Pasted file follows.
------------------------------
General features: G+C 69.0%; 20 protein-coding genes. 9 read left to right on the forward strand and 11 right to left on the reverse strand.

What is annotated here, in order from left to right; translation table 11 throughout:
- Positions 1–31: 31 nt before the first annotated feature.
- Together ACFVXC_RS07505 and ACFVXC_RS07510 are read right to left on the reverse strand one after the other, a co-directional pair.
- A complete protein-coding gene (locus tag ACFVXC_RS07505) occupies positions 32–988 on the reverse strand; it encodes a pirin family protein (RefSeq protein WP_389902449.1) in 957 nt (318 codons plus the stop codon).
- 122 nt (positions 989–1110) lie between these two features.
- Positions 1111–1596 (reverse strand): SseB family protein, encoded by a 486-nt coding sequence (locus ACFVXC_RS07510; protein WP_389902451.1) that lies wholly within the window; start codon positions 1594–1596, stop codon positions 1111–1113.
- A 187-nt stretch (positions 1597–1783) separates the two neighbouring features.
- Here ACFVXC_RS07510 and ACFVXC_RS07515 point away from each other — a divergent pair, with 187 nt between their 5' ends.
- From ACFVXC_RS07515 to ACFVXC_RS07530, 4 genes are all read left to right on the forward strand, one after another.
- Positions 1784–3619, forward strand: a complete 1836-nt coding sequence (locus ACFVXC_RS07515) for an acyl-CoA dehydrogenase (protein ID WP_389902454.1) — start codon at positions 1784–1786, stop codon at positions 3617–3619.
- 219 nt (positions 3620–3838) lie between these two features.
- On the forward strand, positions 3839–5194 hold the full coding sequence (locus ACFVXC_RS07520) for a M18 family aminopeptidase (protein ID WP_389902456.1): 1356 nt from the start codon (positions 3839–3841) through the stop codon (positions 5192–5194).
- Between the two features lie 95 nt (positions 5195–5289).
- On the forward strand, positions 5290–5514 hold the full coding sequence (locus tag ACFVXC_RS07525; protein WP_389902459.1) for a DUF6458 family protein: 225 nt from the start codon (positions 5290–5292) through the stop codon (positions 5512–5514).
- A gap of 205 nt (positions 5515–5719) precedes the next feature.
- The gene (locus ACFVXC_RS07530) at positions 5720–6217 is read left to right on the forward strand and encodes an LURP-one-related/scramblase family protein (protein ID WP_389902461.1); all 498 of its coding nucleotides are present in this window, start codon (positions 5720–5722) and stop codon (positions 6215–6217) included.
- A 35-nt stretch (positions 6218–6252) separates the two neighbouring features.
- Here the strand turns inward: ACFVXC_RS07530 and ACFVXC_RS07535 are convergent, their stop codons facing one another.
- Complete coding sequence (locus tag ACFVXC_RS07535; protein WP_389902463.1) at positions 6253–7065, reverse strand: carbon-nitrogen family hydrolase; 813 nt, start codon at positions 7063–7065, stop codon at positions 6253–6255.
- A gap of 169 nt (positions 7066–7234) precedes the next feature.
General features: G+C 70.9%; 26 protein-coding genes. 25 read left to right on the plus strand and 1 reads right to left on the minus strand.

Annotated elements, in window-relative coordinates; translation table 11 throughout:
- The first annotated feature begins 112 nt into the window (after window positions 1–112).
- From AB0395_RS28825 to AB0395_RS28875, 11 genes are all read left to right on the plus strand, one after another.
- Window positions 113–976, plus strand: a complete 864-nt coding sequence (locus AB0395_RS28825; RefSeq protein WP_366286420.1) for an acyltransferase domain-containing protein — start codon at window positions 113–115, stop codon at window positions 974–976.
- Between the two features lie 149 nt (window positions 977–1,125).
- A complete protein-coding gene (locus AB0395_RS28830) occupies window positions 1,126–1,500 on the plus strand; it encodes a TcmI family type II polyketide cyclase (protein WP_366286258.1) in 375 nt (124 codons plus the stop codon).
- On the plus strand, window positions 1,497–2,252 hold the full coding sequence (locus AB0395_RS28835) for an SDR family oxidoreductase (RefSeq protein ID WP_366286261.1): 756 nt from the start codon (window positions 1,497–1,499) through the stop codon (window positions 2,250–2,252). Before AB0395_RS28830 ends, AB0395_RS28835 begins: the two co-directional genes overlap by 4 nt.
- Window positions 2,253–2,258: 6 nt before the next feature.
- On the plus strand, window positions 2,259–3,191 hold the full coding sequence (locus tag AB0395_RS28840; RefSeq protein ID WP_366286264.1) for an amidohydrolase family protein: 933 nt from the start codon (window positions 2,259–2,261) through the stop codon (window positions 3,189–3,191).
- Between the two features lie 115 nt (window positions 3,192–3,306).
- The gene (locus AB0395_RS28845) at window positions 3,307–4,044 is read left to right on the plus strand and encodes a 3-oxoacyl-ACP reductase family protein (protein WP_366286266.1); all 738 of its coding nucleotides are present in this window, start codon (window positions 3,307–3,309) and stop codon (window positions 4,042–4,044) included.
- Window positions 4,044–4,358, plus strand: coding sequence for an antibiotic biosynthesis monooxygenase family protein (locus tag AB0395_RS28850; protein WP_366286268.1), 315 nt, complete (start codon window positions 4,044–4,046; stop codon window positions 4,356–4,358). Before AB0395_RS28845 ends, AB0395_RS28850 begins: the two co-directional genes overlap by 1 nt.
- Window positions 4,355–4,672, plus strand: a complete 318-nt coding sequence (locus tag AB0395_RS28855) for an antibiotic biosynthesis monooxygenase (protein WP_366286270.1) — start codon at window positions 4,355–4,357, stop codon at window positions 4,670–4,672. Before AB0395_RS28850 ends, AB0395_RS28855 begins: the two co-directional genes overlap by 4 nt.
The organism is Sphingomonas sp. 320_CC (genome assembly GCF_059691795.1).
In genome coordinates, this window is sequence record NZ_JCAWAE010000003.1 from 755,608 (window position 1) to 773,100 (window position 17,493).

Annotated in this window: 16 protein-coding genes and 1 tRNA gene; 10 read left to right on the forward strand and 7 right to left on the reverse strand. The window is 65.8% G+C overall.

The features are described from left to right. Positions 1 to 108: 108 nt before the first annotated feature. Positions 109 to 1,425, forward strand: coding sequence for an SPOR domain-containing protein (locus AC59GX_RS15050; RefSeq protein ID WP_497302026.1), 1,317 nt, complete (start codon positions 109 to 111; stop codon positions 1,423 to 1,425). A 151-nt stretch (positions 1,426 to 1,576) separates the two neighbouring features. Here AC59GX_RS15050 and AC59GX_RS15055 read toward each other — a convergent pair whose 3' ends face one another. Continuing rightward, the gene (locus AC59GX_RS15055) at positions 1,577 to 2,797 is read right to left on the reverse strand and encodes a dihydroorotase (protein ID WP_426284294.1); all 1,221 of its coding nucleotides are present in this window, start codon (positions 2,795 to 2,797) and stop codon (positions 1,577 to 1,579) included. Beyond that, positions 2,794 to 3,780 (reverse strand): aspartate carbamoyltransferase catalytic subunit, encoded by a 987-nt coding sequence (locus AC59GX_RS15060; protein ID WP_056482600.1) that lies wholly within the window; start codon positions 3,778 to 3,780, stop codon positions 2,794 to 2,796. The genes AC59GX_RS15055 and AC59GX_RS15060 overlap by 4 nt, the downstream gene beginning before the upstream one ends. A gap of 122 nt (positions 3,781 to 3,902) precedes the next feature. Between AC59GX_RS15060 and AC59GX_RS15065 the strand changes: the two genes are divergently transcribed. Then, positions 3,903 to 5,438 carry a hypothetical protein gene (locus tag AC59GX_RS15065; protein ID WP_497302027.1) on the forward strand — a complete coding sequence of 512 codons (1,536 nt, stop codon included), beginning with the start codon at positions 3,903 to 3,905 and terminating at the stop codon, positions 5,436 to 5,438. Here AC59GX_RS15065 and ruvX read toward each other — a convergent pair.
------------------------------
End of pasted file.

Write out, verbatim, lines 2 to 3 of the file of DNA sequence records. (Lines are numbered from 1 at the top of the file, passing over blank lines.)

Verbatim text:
What is annotated here, in order from left to right; translation table 11 throughout:
- Positions 1–31: 31 nt before the first annotated feature.